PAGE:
Pelorus Jack, a Risso’s dolphin

Pelorus Jack, a Risso’s dolphin (uncommon in New Zealand) that accompanied ships traveling from Pelorus Sound to treacherous French Pass. His habit of escorting ships had established him as a major tourist attraction, attracting visitors from all over the world.

In early 1904, a passenger aboard the SS Penguin pulled out a gun and tried to shoot Pelorus Jack. Luckily a fleet of screaming passengers alerted the crew about the danger and they were able to restrain and disarm him. Pelorus Jack was protected by Order in Council under the Sea Fisheries Act - possibly the only individual sea creature to be legally protected. Despite the attempt on his life, Pelorus Jack continued to help ships, but he never accompanied the Penguin again, seamen's superstitions about the ship being abandoned by the piloting dolphin later confirmed were the Penguin later sunk off the South Wellington Coast with the loss of 75 lives.

Duck bath toys

In 1992 a shipping crate bound for the US from Hong Kong fell overboard and was lost at sea. The cargo that spilled into the ocean was 28,000 plastic duck bath toys. 
Those toys have been following ocean currents ever since reaching every continent but Antarctica, including surviving the Arctic Ocean and moving around North America to reach the British Isles.
Scientists have been using the data collected from ships spotting the yellow tide or duckies washing ashore to study ocean patterns and how long it takes for them to navigate the globe.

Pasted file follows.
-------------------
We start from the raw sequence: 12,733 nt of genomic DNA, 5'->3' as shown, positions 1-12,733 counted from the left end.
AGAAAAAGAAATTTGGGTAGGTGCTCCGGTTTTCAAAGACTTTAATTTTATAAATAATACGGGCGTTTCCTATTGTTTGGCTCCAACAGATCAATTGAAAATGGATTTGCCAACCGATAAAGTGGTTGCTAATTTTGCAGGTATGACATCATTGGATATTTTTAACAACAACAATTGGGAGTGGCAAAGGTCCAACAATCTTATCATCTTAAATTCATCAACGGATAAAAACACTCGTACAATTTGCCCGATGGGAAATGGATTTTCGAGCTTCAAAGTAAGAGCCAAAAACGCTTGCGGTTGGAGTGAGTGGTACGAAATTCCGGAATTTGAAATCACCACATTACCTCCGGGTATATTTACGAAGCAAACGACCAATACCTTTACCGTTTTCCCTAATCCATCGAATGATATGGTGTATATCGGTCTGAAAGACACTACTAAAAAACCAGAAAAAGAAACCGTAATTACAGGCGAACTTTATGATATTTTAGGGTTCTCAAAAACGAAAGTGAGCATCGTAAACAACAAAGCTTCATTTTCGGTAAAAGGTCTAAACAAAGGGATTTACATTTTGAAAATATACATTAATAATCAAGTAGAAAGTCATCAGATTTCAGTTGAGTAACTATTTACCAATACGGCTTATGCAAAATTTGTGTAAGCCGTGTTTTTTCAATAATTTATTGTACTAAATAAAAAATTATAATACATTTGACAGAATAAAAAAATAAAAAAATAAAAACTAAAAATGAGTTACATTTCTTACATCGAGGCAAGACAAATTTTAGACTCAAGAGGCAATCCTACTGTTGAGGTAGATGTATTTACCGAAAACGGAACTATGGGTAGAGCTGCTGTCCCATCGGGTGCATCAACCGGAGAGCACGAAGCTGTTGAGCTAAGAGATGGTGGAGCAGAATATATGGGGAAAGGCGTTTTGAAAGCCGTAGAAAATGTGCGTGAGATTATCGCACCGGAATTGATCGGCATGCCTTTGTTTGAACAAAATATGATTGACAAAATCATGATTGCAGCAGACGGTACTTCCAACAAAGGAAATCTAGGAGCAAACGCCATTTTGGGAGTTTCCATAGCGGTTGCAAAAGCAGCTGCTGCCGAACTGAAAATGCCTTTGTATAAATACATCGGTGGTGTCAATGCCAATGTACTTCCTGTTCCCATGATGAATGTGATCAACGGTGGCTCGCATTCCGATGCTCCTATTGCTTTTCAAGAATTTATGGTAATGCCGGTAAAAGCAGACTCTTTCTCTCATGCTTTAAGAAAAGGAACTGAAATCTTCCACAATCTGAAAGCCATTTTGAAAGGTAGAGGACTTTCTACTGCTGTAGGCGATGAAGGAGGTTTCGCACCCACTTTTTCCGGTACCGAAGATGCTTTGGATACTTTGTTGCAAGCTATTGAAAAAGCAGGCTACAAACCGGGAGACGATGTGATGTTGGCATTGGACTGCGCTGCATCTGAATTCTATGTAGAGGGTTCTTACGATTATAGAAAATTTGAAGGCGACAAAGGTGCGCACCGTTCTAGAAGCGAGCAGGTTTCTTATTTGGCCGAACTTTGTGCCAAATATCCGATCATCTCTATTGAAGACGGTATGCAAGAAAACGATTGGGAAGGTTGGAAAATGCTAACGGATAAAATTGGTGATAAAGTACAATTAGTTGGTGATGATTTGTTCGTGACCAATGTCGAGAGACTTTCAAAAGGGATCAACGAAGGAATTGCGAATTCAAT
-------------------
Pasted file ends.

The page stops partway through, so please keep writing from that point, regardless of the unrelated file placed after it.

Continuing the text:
Herman The Cat Expert Mouser

in 1943, Cat Herman was officially hired by the United States Coast Guard as an "Expert Mouser" to control or eradicate the rodent population aboard ships. The green-eyed gray cat entered service at eight months old, and his ID card was issued in his hometown of Baltimore on January 12 with no expiration date. In other words, he was just as much a member of the military as everyone else, especially since his ID even bore the formal serial number 05225058 and was verified by the appropriate official.

Thus, the Maryland pet was given the unlimited right to be at any time on the waterfront of the port, where he could hunt mice and rats to his full satisfaction - after all, it was his job.

It was the norm for every ship in the Royal Navy until 1975 to have a cat on board. They, like all other pets, were banned this year due to hygiene concerns, but cats like Simon and Unsinkable Sam have made important contributions since cats were really important on ships around the 1900s. because their natural instinct has always been to attack and kill rodents. Thus, they not only prevented the spread of dangerous diseases from one place to another but also ensured the safety of stored products or items and largely controlled the overall damage to infrastructure.